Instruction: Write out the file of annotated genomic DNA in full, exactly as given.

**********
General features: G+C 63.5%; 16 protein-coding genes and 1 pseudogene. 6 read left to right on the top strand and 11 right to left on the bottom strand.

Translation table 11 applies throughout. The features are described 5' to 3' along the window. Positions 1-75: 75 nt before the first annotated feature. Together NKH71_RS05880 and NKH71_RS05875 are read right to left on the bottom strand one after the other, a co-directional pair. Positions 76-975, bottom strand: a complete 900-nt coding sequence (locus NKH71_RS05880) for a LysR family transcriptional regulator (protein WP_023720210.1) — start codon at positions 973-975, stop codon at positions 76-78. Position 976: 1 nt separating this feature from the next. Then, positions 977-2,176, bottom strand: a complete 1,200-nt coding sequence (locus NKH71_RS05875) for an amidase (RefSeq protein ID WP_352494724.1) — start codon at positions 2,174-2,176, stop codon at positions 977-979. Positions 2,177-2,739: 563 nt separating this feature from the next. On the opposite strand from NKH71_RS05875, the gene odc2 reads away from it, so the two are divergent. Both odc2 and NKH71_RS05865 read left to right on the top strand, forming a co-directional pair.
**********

General features: G+C 63.5%; 16 protein-coding genes and 1 pseudogene. 6 read left to right on the top strand and 11 right to left on the bottom strand.

Translation table 11 applies throughout. The features are described 5' to 3' along the window. Positions 1-75: 75 nt before the first annotated feature. Together NKH71_RS05880 and NKH71_RS05875 are read right to left on the bottom strand one after the other, a co-directional pair. Positions 76-975, bottom strand: a complete 900-nt coding sequence (locus NKH71_RS05880) for a LysR family transcriptional regulator (protein WP_023720210.1) — start codon at positions 973-975, stop codon at positions 76-78. Position 976: 1 nt separating this feature from the next. Then, positions 977-2,176, bottom strand: a complete 1,200-nt coding sequence (locus NKH71_RS05875) for an amidase (RefSeq protein ID WP_352494724.1) — start codon at positions 2,174-2,176, stop codon at positions 977-979. Positions 2,177-2,739: 563 nt separating this feature from the next. On the opposite strand from NKH71_RS05875, the gene odc2 reads away from it, so the two are divergent. Both odc2 and NKH71_RS05865 read left to right on the top strand, forming a co-directional pair.